Reducing crime and improving personal and communal security are crucial policy goals. The task of achieving these goals naturally falls first and foremost on a country’s police force.There is a widespread consensus that police forces are most effective in preventing and solving crime when they establish close, cooperative, and mutually respectful relationships with citizens. Against a backdrop of general distrust of the police, especially in areas plagued by crime, community oriented policing (COP) has been touted as a key reform to build trust and increase collaboration between officers and citizens. There is a growing body of evidence from consolidated industrial democracies that COP works. By contrast, the effectiveness of COP in low-income countries—especially those ruled by authoritarian or electoral authoritarian regimes—is an open question with important theoretical and policy implications.Uganda offers an important test case for the effectiveness of community policing in a low-income country setting.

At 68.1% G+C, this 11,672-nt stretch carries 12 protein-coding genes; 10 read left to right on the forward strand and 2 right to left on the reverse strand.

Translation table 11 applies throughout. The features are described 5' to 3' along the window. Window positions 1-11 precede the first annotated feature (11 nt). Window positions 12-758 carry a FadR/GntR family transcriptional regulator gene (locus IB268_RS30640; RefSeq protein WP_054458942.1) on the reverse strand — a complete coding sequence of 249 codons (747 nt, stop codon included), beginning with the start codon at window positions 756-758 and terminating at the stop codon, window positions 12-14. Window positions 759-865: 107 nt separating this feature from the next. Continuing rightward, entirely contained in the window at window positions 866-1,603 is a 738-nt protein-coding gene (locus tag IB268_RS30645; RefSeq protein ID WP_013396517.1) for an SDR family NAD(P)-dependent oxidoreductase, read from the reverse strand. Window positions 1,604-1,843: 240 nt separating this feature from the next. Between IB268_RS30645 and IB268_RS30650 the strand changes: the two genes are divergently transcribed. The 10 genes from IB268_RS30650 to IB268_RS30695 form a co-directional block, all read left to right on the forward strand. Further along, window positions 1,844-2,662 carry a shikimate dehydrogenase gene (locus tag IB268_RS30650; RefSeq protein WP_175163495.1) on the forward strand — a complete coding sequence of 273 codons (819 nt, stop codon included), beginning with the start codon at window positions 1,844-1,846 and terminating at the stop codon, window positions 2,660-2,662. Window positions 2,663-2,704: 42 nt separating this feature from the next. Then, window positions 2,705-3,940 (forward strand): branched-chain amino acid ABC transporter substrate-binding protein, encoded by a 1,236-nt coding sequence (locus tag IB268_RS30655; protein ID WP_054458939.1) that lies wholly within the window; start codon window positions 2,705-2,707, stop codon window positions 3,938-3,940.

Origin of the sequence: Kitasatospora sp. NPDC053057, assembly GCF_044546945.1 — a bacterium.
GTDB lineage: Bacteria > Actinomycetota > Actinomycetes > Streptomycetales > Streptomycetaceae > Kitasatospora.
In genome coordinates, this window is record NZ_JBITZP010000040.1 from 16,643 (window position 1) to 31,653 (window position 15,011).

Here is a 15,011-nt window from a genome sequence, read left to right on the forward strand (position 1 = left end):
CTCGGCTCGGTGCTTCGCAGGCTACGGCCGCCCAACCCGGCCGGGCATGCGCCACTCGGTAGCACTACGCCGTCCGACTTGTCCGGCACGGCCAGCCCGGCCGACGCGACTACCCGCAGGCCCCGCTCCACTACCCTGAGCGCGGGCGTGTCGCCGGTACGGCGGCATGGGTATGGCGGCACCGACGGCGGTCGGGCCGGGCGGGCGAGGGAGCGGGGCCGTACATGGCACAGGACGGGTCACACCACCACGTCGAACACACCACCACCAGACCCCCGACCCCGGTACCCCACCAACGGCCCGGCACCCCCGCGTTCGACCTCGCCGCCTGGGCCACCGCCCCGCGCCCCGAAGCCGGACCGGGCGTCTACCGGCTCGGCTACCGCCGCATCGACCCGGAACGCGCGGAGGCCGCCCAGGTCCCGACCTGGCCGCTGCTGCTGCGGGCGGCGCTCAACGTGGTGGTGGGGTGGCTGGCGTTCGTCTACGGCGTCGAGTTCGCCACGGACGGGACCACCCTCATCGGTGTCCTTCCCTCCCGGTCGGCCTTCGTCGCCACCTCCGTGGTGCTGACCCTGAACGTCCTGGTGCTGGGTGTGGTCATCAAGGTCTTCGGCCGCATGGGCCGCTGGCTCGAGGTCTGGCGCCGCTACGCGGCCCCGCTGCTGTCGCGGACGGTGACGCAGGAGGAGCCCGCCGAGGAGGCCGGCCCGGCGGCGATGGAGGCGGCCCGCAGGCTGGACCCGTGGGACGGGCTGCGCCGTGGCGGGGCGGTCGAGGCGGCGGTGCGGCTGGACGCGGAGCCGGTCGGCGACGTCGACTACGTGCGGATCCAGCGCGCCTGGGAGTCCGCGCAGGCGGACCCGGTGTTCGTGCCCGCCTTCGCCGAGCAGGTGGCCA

Authors: Robert A. Blair, Brown University, Guy Grossman, University of Pennsylvania, AnnaM.Wilke, Columbia University